The first full moon of 2017 appears on Thursday morning. The moon, which is also called as Full Wolf Moon, can still be seen until  7:58 a.m. EST Friday. The Full Wolf Moon was given by Native American Tribes during colonial times. Native Americans would notice wolves howling and hunting for food in cold winter nights with the moon high up in the sky.

“Amid the cold and deep snows of midwinter, the wolf packs howled hungrily outside Indian villages. Thus, the name for January’s full moon. Sometimes it was also referred to as the Old Moon, or the Moon After Yule. Some called it the Full Snow Moon, but most tribes applied that name to the next moon,” the Farmers’ Almanac stated.

To see this, you do not need to use a telescope since the moon is clear and bright enough. Of course, if the sky appears too cloudy, viewing the moon may be problematic. Space.com states that a full moon occurs every month or every 29.53 days. This occurs when the moon, sun and Earth lines up, with Earth at the center of it.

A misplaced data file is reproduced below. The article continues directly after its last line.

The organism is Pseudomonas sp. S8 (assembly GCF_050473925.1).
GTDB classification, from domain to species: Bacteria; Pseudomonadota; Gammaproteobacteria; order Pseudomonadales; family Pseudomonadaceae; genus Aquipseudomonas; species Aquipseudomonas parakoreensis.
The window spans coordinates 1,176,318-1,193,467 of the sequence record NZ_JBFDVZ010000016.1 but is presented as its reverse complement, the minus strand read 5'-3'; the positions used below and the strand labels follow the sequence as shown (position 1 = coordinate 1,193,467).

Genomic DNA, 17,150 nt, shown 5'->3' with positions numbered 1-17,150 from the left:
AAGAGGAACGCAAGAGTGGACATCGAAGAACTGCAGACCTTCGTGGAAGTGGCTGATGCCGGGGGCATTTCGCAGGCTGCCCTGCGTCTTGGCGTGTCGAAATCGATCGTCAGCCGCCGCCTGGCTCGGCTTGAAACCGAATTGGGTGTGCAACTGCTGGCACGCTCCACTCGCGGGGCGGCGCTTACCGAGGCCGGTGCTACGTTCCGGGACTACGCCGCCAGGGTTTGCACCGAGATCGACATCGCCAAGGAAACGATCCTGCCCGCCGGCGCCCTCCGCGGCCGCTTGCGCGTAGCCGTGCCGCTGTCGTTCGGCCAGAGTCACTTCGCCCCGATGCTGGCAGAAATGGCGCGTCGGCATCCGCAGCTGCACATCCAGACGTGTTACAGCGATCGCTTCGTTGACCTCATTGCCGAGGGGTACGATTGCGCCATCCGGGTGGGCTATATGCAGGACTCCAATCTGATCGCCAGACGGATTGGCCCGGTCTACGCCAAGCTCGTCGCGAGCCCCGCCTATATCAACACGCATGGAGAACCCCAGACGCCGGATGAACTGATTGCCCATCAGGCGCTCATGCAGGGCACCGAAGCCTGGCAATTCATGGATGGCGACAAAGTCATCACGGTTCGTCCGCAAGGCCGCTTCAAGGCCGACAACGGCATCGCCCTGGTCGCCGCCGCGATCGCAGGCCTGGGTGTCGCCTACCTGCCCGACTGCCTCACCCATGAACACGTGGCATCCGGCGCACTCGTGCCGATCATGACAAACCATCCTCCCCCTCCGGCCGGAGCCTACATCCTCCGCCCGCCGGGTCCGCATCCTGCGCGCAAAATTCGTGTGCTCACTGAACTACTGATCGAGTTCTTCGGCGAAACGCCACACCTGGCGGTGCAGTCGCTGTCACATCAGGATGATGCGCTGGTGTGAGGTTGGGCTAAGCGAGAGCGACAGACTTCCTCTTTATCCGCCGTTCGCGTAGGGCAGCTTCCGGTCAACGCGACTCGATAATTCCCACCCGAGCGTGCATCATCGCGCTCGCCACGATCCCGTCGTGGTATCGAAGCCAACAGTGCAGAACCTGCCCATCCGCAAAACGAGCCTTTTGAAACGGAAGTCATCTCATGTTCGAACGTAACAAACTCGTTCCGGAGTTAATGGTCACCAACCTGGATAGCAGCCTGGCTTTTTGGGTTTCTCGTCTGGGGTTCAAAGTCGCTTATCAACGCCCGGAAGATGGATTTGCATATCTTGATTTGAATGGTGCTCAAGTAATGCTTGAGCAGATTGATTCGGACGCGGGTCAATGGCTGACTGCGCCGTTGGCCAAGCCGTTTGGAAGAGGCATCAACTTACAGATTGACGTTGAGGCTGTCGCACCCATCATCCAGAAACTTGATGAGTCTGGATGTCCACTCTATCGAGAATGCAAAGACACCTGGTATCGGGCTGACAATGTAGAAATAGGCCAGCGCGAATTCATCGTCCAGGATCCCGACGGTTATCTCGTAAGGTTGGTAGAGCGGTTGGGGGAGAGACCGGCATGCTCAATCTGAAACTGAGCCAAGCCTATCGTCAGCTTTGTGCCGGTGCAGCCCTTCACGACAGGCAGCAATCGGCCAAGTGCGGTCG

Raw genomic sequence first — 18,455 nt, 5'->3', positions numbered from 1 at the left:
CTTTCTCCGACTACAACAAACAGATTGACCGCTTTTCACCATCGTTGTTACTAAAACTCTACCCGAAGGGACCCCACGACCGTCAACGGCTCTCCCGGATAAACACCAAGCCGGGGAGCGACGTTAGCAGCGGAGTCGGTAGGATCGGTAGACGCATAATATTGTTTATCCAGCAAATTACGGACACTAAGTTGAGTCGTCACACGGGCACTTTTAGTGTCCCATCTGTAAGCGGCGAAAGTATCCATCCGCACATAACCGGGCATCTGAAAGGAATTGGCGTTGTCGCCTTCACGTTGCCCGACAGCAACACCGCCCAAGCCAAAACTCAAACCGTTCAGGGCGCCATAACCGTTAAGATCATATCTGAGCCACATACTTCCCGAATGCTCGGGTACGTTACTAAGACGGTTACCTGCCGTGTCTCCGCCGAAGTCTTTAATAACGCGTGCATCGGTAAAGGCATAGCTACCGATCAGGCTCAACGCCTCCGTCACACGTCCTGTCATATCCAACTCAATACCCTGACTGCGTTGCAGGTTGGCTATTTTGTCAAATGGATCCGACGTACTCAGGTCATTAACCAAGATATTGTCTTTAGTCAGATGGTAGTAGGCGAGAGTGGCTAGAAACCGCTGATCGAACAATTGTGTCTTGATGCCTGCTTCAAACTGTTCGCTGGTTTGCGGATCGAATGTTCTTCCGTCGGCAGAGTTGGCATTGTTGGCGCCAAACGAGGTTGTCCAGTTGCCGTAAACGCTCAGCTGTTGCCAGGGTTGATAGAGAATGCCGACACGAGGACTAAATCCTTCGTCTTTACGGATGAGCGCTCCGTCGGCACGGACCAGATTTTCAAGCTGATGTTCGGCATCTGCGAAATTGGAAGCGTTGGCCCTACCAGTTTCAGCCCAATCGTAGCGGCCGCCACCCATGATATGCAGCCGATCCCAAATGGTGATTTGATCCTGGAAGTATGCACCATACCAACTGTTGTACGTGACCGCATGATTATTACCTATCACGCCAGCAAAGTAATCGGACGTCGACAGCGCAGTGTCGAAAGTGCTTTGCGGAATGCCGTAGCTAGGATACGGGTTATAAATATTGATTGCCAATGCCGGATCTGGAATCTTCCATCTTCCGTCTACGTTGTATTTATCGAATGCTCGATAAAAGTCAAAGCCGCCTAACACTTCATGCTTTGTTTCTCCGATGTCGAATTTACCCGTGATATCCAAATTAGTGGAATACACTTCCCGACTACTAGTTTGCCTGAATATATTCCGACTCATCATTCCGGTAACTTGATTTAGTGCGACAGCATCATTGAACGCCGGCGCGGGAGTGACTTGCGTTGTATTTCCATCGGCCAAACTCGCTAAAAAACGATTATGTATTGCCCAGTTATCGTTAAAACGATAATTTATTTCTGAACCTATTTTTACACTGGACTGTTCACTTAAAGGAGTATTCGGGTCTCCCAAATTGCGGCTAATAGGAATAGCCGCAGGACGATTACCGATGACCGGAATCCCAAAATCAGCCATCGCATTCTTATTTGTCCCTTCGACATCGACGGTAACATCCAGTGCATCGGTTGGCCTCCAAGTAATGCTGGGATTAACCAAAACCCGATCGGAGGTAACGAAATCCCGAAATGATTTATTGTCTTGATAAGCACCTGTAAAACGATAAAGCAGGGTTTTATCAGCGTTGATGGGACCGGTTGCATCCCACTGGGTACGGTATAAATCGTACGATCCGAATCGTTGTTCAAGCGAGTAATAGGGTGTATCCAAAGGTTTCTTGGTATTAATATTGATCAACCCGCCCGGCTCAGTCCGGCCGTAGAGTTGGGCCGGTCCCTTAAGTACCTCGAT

Last year, three full moons, which have been dubbed supermoons, occurred. The November 14 supermoon was the closest time the moon was to Earth in the century. This event won’t happen again until in 2034.

In a statement, NASA explained that: “A supermoon or perigee full moon can be as much as 14% bigger and 30% brighter than an apogee full moon. However it’s not always easy to tell the difference. A 30% difference in brightness can easily be masked by clouds or the competing glare of urban lights. Moreover, there are no rulers floating in the sky to measure lunar diameters. Hanging high overhead with no reference points to provide a sense of scale, one full moon looks much like any other.”